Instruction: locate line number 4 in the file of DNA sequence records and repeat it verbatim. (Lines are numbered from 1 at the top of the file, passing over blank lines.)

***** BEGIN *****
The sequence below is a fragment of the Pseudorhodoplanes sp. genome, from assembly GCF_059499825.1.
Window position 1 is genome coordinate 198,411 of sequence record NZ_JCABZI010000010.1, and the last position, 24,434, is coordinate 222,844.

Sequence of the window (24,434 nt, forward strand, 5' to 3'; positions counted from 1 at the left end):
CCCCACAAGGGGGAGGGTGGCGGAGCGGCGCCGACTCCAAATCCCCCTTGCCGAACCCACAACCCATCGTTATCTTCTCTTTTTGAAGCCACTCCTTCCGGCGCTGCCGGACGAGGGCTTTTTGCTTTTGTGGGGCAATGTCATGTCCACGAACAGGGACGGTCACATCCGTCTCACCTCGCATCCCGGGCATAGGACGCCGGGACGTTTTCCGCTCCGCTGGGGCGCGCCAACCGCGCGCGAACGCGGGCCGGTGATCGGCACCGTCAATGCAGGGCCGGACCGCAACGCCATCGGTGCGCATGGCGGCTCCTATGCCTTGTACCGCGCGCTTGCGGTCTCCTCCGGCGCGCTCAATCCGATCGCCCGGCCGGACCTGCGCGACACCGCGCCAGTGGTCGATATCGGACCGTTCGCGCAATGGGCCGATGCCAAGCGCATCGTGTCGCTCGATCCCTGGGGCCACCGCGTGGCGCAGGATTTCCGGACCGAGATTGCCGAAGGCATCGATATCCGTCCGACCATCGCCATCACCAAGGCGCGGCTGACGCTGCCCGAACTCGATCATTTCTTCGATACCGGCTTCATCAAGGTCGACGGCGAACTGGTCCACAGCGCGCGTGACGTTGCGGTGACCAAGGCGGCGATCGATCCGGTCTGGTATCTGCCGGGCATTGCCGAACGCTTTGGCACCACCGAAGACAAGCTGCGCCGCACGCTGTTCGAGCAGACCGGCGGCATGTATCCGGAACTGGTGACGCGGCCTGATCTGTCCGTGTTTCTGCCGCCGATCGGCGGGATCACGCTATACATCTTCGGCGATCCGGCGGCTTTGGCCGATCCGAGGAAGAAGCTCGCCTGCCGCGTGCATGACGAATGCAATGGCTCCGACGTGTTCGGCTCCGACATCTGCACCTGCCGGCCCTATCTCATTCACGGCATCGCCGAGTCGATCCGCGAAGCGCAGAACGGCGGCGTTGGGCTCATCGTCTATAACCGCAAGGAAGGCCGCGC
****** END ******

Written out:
CCCCACAAGGGGGAGGGTGGCGGAGCGGCGCCGACTCCAAATCCCCCTTGCCGAACCCACAACCCATCGTTATCTTCTCTTTTTGAAGCCACTCCTTCCGGCGCTGCCGGACGAGGGCTTTTTGCTTTTGTGGGGCAATGTCATGTCCACGAACAGGGACGGTCACATCCGTCTCACCTCGCATCCCGGGCATAGGACGCCGGGACGTTTTCCGCTCCGCTGGGGCGCGCCAACCGCGCGCGAACGCGGGCCGGTGATCGGCACCGTCAATGCAGGGCCGGACCGCAACGCCATCGGTGCGCATGGCGGCTCCTATGCCTTGTACCGCGCGCTTGCGGTCTCCTCCGGCGCGCTCAATCCGATCGCCCGGCCGGACCTGCGCGACACCGCGCCAGTGGTCGATATCGGACCGTTCGCGCAATGGGCCGATGCCAAGCGCATCGTGTCGCTCGATCCCTGGGGCCACCGCGTGGCGCAGGATTTCCGGACCGAGATTGCCGAAGGCATCGATATCCGTCCGACCATCGCCATCACCAAGGCGCGGCTGACGCTGCCCGAACTCGATCATTTCTTCGATACCGGCTTCATCAAGGTCGACGGCGAACTGGTCCACAGCGCGCGTGACGTTGCGGTGACCAAGGCGGCGATCGATCCGGTCTGGTATCTGCCGGGCATTGCCGAACGCTTTGGCACCACCGAAGACAAGCTGCGCCGCACGCTGTTCGAGCAGACCGGCGGCATGTATCCGGAACTGGTGACGCGGCCTGATCTGTCCGTGTTTCTGCCGCCGATCGGCGGGATCACGCTATACATCTTCGGCGATCCGGCGGCTTTGGCCGATCCGAGGAAGAAGCTCGCCTGCCGCGTGCATGACGAATGCAATGGCTCCGACGTGTTCGGCTCCGACATCTGCACCTGCCGGCCCTATCTCATTCACGGCATCGCCGAGTCGATCCGCGAAGCGCAGAACGGCGGCGTTGGGCTCATCGTCTATAACCGCAAGGAAGGCCGCGC